year = "2018",
month = "1",
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doi = "10.1016/j.midw.2017.09.008",
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volume = "56",
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journal = "Midwifery",
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T1 - Introduction of non-invasive prenatal testing as a first-tier aneuploidy screening test

T2 - A survey among Dutch midwives about their role as counsellors

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AU - Gitsels-van der Wal, Janneke T.

AU - de Boer, Marjon A.

AU - Vanstone, Meredith

AU - Henneman, Lidewij

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N2 - In 2014, non-invasive prenatal testing (NIPT) for trisomies 21, 18 and 13 was added to the Dutch prenatal screening program as part of the TRIDENT study. Most (85%) pregnant Dutch women are counselled for prenatal aneuploidy screening by primary care midwives. This will remain when NIPT is implemented as a first-tier screening test. We therefore investigated midwife counsellors’: 1) Knowledge about NIPT; 2) Attitudes towards NIPT as first-tier screening test; and 3) Experiences with informing clients about NIPT. Between April-June 2015, an online questionnaire to assess knowledge about NIPT, attitudes towards NIPT, and experiences with NIPT was completed by 436 Dutch primary care midwives. We found that 59% midwives answered ≥7 of 8 knowledge questions correctly. Continuing professional education attendance and more positive attitudes towards prenatal screening for Down syndrome were positively associated with the total knowledge score (β = 0.261; p = 0.007 and β = 0.204; p = 0.015, respectively). The majority (67%) were in favor of replacing First trimester Combined Test with NIPT, although 41% preferred to maintain a nuchal translucency measurement alongside NIPT. We conclude that midwives demonstrated solid knowledge about NIPT that may still be improved in some areas. Dutch midwives overwhelmingly support the integration of NIPT as a first-tier screening test.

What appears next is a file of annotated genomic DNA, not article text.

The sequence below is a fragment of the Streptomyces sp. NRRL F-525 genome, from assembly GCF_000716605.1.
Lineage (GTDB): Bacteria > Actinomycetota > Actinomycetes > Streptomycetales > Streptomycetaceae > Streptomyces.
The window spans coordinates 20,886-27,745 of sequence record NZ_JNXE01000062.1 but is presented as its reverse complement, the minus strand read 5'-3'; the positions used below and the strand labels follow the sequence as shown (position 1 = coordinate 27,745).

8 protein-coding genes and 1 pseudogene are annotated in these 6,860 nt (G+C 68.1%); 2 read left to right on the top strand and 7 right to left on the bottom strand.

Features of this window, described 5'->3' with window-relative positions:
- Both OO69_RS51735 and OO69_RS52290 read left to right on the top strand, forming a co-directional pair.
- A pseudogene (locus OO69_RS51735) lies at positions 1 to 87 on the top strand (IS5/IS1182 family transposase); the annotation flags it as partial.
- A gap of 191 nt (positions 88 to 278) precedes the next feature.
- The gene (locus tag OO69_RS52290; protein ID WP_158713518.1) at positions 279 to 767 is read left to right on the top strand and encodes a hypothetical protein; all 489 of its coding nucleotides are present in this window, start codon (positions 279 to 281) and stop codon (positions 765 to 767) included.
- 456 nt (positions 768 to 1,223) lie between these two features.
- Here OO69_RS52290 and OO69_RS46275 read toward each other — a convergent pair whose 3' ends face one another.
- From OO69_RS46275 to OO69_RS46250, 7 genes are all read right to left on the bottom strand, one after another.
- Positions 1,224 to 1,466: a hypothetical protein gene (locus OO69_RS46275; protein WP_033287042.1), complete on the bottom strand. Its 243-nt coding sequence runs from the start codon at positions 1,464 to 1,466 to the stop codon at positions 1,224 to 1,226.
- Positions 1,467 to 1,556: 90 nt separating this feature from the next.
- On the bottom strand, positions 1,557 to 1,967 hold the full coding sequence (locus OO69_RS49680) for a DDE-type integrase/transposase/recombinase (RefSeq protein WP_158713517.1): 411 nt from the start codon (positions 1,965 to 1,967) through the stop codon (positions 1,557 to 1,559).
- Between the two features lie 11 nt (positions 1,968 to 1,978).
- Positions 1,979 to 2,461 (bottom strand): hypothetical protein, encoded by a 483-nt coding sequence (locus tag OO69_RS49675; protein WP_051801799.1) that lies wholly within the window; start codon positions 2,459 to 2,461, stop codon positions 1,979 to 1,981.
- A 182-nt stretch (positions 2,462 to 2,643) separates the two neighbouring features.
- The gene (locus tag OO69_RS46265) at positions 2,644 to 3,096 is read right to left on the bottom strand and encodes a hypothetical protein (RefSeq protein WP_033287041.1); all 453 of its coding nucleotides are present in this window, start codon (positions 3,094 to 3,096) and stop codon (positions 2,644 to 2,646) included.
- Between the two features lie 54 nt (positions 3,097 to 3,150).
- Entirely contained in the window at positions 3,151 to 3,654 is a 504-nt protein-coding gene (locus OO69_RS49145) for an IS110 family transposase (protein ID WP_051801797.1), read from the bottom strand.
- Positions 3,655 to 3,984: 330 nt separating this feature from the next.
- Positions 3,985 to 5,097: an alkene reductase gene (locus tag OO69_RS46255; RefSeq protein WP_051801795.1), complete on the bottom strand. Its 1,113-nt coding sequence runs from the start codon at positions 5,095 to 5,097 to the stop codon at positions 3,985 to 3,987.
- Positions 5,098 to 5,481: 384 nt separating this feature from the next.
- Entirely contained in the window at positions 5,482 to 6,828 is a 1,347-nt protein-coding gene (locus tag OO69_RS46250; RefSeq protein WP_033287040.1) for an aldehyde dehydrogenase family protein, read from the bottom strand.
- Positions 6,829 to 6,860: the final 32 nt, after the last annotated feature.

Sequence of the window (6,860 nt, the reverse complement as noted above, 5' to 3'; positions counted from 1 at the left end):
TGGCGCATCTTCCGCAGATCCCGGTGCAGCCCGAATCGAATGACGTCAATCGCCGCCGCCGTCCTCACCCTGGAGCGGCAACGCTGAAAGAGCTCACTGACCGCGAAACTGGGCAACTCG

AB - In 2014, non-invasive prenatal testing (NIPT) for trisomies 21, 18 and 13 was added to the Dutch prenatal screening program as part of the TRIDENT study. Most (85%) pregnant Dutch women are counselled for prenatal aneuploidy screening by primary care midwives. This will remain when NIPT is implemented as a first-tier screening test. We therefore investigated midwife counsellors’: 1) Knowledge about NIPT; 2) Attitudes towards NIPT as first-tier screening test; and 3) Experiences with informing clients about NIPT. Between April-June 2015, an online questionnaire to assess knowledge about NIPT, attitudes towards NIPT, and experiences with NIPT was completed by 436 Dutch primary care midwives. We found that 59% midwives answered ≥7 of 8 knowledge questions correctly. Continuing professional education attendance and more positive attitudes towards prenatal screening for Down syndrome were positively associated with the total knowledge score (β = 0.261; p = 0.007 and β = 0.204; p = 0.015, respectively). The majority (67%) were in favor of replacing First trimester Combined Test with NIPT, although 41% preferred to maintain a nuchal translucency measurement alongside NIPT. We conclude that midwives demonstrated solid knowledge about NIPT that may still be improved in some areas. Dutch midwives overwhelmingly support the integration of NIPT as a first-tier screening test.